|Died||17 March 2007 (aged 89)|
|Resting place||Mortlake Crematorium, Kew, London, England|
|Occupation||Cinematographer, film director|
(m. 1940; div. 1961)
|Awards||Academy Award for Best Cinematography|
1960 Sons and Lovers
Frederick William Francis (22 December 1917 – 17 March 2007) was an English cinematographer and film director. He achieved his greatest successes as a cinematographer. He started his career with British films such as Jack Cardiff's Sons and Lovers (1960), Jack Clayton's drama Room at the Top (1959) and psychological horror film The Innocents (1961). He became known for his collaborations with David Lynch with The Elephant Man (1980), Dune (1984), and The Straight Story (1999). He also earned acclaim for his work on The French Lieutenant's Woman (1981) starring Meryl Streep, and Martin Scorsese's Cape Fear (1991). As a director, he was associated with the British production companies Amicus and Hammer in the 1960s and 1970s. Over his career he earned many accolades including two Academy Awards for Sons and Lovers (1960) and Glory (1989). He also earned five British Academy Film Award nominations, as well as an international achievement award from the American Society of Cinematographers in 1997 and BAFTA's special achievement award in 2004.
Born in Islington in London, England, Francis originally planned to become an engineer. At school, a piece he wrote about films of the future won him a scholarship to the North West London Polytechnic in Kentish Town. He left school at age 16, becoming an apprentice to photographer Louis Prothero. Francis stayed with Prothero for six months. In this time they photographed stills for a Stanley Lupino picture made at Associated Talking Pictures (later Ealing Studios). This led to his successively becoming a clapper boy, camera loader and focus puller. He began his career in films at British International Pictures, then moved to British and Dominions. His first film as a clapper boy was The Prisoner of Corbal (1936).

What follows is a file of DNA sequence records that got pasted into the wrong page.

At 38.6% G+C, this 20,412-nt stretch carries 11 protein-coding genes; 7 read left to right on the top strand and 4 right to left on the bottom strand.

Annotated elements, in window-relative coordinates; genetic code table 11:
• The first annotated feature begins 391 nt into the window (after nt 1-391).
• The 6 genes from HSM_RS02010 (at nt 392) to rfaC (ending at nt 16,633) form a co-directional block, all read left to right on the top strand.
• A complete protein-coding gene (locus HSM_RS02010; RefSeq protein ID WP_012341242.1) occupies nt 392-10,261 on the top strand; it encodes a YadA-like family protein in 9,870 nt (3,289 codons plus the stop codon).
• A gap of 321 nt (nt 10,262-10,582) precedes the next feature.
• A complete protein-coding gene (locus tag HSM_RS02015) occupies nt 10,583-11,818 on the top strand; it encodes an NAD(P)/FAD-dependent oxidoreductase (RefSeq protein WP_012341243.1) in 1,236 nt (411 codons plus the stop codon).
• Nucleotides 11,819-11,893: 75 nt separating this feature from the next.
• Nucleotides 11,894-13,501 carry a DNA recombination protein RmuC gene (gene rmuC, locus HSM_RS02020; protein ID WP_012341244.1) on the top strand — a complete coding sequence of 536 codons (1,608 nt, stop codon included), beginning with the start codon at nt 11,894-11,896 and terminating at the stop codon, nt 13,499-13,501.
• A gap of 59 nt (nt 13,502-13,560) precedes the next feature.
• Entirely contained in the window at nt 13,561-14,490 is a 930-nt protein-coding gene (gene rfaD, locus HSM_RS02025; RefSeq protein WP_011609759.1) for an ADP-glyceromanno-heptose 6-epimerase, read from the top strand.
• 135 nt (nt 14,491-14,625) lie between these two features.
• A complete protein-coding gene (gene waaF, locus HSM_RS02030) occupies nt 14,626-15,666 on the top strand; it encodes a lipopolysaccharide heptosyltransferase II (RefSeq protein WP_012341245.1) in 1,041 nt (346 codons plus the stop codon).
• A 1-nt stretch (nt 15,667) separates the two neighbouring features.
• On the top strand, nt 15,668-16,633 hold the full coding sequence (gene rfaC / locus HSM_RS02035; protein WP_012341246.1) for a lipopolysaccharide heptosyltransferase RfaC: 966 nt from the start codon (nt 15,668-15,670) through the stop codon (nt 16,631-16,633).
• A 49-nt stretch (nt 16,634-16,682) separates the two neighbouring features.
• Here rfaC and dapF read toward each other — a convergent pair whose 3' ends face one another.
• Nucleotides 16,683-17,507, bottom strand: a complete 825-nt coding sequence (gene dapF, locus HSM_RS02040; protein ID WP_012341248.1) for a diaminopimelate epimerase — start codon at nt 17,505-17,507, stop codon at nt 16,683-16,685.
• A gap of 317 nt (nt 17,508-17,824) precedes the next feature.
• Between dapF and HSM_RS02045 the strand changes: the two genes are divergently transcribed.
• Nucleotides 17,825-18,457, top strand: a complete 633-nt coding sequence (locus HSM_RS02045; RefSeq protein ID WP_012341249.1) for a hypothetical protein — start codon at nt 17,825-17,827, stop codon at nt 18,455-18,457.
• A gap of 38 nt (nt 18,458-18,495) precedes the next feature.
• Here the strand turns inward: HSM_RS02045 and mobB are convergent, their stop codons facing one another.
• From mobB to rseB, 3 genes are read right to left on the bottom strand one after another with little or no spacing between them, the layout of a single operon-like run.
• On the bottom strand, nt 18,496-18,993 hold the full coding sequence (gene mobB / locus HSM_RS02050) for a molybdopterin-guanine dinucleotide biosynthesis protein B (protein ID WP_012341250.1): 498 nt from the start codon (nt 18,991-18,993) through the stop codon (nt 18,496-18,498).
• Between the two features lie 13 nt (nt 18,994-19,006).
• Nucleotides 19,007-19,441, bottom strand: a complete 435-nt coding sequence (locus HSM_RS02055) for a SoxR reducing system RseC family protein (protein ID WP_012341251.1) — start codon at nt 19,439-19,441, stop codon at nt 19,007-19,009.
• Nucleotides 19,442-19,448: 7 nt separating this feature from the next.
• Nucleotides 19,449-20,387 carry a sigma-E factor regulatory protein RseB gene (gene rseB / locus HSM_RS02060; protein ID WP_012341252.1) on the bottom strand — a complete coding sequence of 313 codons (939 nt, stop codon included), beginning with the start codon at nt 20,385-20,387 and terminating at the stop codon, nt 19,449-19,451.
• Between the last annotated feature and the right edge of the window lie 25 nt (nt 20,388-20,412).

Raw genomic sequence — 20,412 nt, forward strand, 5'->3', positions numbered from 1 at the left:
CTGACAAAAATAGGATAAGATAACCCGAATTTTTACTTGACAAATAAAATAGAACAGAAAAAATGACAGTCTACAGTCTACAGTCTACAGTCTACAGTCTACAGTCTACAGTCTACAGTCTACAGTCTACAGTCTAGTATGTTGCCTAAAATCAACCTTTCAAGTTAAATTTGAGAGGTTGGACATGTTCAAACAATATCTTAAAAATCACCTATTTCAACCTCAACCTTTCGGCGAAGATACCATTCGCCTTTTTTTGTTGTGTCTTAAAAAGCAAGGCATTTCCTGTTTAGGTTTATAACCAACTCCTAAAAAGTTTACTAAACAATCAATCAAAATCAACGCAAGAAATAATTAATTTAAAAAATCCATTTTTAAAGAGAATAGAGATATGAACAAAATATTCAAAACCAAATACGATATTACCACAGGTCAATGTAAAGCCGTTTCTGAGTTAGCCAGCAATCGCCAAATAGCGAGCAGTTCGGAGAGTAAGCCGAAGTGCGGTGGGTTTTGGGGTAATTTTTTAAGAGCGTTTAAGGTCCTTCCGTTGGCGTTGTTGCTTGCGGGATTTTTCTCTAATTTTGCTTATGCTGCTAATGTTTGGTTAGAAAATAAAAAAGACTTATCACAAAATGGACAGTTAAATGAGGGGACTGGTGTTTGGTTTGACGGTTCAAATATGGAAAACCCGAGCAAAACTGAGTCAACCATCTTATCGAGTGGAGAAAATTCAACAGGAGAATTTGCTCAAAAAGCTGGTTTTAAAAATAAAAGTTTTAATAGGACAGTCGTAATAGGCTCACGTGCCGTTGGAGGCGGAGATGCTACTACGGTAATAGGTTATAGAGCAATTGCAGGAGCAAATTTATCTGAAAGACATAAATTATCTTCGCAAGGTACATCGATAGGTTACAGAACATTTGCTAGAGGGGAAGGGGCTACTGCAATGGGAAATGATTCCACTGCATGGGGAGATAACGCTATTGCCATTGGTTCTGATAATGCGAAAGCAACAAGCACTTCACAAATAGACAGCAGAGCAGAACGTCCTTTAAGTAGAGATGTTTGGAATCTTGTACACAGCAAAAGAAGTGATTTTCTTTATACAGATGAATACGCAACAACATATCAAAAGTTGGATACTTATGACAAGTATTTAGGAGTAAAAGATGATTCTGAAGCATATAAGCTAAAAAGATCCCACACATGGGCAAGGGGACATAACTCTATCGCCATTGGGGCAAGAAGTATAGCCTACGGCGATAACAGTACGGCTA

In 1939, Francis joined the Army, where he would spend the next seven years. Eventually, he was assigned as cameraman and director to the Army Kinematograph Service at Wembley Studios, where he worked on many training films. About this, Francis said, "Most of the time I was with various film units within the service, so I got quite a bit of experience in all sorts of jobs, including being a cameraman and editing and generally being a jack of all trades."
Following his return to civilian life, Francis spent the next 10 years working as a camera operator. Films he worked on during this period include The Elusive Pimpernel (1950), The Tales of Hoffmann (1951), Beat the Devil (1953), and Moby Dick (1956); he was a frequent collaborator with cinematographers Christopher Challis (nine films) and Oswald Morris (five films). His first feature with Morris was Golden Salamander (1950). Francis was on the second unit of Moby Dick. He became a main unit director of photography on A Hill in Korea (1956), which was shot in Portugal.
He subsequently worked on such prestige British dramas such as Room at the Top (1959), Saturday Night and Sunday Morning (1960), Sons and Lovers (1960), and The Innocents (1961), which he regarded as one of the best films he shot.